Review: Let’s Dance on 26th October 2019
Review by Trevor Keeling
IT WAS with some joy – and relief – that we returned to the post-flood refurbished Townsville Civic Theatre for the last Barrier Reef Orchestra concert of the year.
While the past two concerts this year have been characterised with some “big” presentations such as Dvorak’s New World Symphony and Tchaikovsky’s Fate Symphony, it is that time of the year when end of year exams have prevented many of the student players from participating. So, instead of the large symphonies which demanded confidence and bravado, these pieces required restraint, precision and delicacy from a slightly smaller orchestra.
It was therefore an evening of divertissement under the title of Let’s Dance – classical and contemporary works centred around the theme of dance. Just as those previous programmes were large and bold, these were small and finely arranged works which presented challenges of different proportions to the orchestra.
Brisbane-based Australian cellist and conductor, Gwyn Roberts, conducted the orchestra, and from the moment he stepped on to the stage, it could be seen that we were destined for something quite different. He took the audience on a journey which began at the baroque of Bach through to the Celtic rhythms of River Dance – with a host of interesting stops along the way.
The first item on the dance-card was Bach’s Gigue from Orchestral Suite in D Major, featuring trumpet solo by rehearsal conductor Mark Smith. This gave way to the extremely familiar Habanera from Bizet’s Carmen – one of the highlights of the evening. It featured a suitably attired Townsville mezzo-soprano Alice Beams, who performed this favourite aria with considerable distinction.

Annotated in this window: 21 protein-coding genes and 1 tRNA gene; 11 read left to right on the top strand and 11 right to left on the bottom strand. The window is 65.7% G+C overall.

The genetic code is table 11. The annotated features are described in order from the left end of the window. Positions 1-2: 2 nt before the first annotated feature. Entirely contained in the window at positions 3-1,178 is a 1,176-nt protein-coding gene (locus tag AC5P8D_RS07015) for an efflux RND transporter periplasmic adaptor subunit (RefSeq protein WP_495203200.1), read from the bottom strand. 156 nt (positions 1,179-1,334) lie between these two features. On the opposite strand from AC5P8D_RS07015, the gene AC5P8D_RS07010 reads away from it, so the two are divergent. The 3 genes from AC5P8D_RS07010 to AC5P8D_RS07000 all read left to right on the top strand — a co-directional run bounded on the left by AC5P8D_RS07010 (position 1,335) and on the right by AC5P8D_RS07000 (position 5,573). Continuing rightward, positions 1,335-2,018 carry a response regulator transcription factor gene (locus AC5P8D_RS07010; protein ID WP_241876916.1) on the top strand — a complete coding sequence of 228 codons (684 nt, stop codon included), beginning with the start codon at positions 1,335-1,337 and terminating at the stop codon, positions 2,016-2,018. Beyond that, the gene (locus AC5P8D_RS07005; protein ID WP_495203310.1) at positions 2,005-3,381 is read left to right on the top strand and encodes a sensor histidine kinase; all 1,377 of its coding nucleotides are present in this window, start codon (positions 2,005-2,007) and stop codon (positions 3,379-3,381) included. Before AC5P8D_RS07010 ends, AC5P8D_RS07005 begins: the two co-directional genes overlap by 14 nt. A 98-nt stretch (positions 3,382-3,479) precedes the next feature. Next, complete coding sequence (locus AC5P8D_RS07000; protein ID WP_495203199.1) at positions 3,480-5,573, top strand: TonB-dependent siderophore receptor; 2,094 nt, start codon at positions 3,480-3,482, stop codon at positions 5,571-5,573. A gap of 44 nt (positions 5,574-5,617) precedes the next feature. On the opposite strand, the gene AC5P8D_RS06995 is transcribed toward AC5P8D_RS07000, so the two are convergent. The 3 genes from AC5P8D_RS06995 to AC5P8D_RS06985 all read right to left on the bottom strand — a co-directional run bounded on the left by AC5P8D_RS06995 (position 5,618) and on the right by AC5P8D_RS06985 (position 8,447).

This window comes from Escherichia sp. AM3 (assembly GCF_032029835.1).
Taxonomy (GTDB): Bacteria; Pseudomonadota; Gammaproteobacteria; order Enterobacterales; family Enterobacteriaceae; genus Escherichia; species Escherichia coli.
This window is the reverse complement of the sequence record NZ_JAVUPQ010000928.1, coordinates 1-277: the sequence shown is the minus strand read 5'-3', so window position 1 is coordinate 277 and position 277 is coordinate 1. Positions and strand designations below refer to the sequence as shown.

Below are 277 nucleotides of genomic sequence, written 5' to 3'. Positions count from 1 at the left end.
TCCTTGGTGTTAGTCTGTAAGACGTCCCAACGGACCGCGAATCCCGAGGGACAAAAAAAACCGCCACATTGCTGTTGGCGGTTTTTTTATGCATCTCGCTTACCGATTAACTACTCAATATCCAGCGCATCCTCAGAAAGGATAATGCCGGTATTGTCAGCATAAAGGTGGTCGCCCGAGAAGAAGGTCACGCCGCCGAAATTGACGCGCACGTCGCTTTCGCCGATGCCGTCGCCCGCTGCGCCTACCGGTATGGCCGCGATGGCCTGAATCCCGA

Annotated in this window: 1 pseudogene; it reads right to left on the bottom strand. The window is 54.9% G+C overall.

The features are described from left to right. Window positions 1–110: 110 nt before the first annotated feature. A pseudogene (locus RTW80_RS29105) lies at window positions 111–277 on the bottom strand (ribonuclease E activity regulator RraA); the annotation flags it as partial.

Contemporary pieces in the program include several works from Argentinian composer Astor Piazzolla, and of course the magnetic River Dance, written and first performed as an interval piece at the 1994 Eurovision Song contest held that year in Dublin.
Classical pieces with a dance flavour included Rachmaninov’s Symphonic Dance No 1 (1940) and The Miller’s Dance from the 1919 ballet The Three-Cornered Hat, composed by Manuel de Falla.
There was also the waltz-time second movement from Ravel’s Piano Concerto in G Major, played with remarkable precision, tenderness and delicacy by Brisbane guest pianist, Jenni Flemming.
Orchestral highlight of the evening must be the Borodin’s Polovtsian Dances from Prince Igor with its familiar themes that were subsequently shaped into many songs for the 1953 Broadway musical Kismet.
Of course, a programme of dance is not complete without dancers, and while this was at times distracting to the performance of the orchestra, it was nonetheless an integral part of the evening’s entertainment. Cairns couple Gianni and Elena performed several Argentinian tangos, but their presentations would have been benefited with more animated delivery, varied choreography and theatrical costuming.
Three local dancers – Chelsea Pettigrew, Teya Moseley and Ivy Paxton – valiantly performed the famed River Dance, but dance highlight of the evening was surprise encore performance from violinist Lucy Fagez who donned her traditional costume for the high kicks and splits to Offenbach’s beloved Can Can from Orpheus in the Underworld.